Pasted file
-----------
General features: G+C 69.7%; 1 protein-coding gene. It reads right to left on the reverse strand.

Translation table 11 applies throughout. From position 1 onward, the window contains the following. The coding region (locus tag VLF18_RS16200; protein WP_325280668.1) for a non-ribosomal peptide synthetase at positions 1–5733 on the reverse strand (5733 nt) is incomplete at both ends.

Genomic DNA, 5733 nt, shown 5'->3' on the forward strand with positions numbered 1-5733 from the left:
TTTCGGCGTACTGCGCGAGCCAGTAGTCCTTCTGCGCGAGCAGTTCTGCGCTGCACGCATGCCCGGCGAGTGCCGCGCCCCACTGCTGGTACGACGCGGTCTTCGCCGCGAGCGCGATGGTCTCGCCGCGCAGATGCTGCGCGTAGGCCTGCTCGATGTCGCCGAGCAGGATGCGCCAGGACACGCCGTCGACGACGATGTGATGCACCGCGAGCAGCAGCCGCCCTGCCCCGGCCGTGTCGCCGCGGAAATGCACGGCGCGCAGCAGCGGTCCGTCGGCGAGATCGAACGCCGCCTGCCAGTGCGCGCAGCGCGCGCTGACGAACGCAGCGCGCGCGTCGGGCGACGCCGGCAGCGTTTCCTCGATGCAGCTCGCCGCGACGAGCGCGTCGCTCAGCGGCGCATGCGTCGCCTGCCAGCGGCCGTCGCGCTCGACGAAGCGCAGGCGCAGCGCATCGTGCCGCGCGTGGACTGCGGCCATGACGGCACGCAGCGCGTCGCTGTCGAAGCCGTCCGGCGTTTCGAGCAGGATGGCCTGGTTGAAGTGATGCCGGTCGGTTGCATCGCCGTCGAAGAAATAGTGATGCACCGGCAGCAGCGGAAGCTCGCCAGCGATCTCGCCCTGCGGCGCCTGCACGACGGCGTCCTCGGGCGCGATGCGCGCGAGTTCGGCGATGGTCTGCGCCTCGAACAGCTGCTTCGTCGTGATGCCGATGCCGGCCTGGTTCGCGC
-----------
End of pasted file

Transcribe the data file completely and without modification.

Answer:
General features: G+C 69.7%; 1 protein-coding gene. It reads right to left on the reverse strand.

Translation table 11 applies throughout. From position 1 onward, the window contains the following. The coding region (locus tag VLF18_RS16200; protein WP_325280668.1) for a non-ribosomal peptide synthetase at positions 1–5733 on the reverse strand (5733 nt) is incomplete at both ends.

Genomic DNA, 5733 nt, shown 5'->3' on the forward strand with positions numbered 1-5733 from the left:
TTTCGGCGTACTGCGCGAGCCAGTAGTCCTTCTGCGCGAGCAGTTCTGCGCTGCACGCATGCCCGGCGAGTGCCGCGCCCCACTGCTGGTACGACGCGGTCTTCGCCGCGAGCGCGATGGTCTCGCCGCGCAGATGCTGCGCGTAGGCCTGCTCGATGTCGCCGAGCAGGATGCGCCAGGACACGCCGTCGACGACGATGTGATGCACCGCGAGCAGCAGCCGCCCTGCCCCGGCCGTGTCGCCGCGGAAATGCACGGCGCGCAGCAGCGGTCCGTCGGCGAGATCGAACGCCGCCTGCCAGTGCGCGCAGCGCGCGCTGACGAACGCAGCGCGCGCGTCGGGCGACGCCGGCAGCGTTTCCTCGATGCAGCTCGCCGCGACGAGCGCGTCGCTCAGCGGCGCATGCGTCGCCTGCCAGCGGCCGTCGCGCTCGACGAAGCGCAGGCGCAGCGCATCGTGCCGCGCGTGGACTGCGGCCATGACGGCACGCAGCGCGTCGCTGTCGAAGCCGTCCGGCGTTTCGAGCAGGATGGCCTGGTTGAAGTGATGCCGGTCGGTTGCATCGCCGTCGAAGAAATAGTGATGCACCGGCAGCAGCGGAAGCTCGCCAGCGATCTCGCCCTGCGGCGCCTGCACGACGGCGTCCTCGGGCGCGATGCGCGCGAGTTCGGCGATGGTCTGCGCCTCGAACAGCTGCTTCGTCGTGATGCCGATGCCGGCCTGGTTCGCGC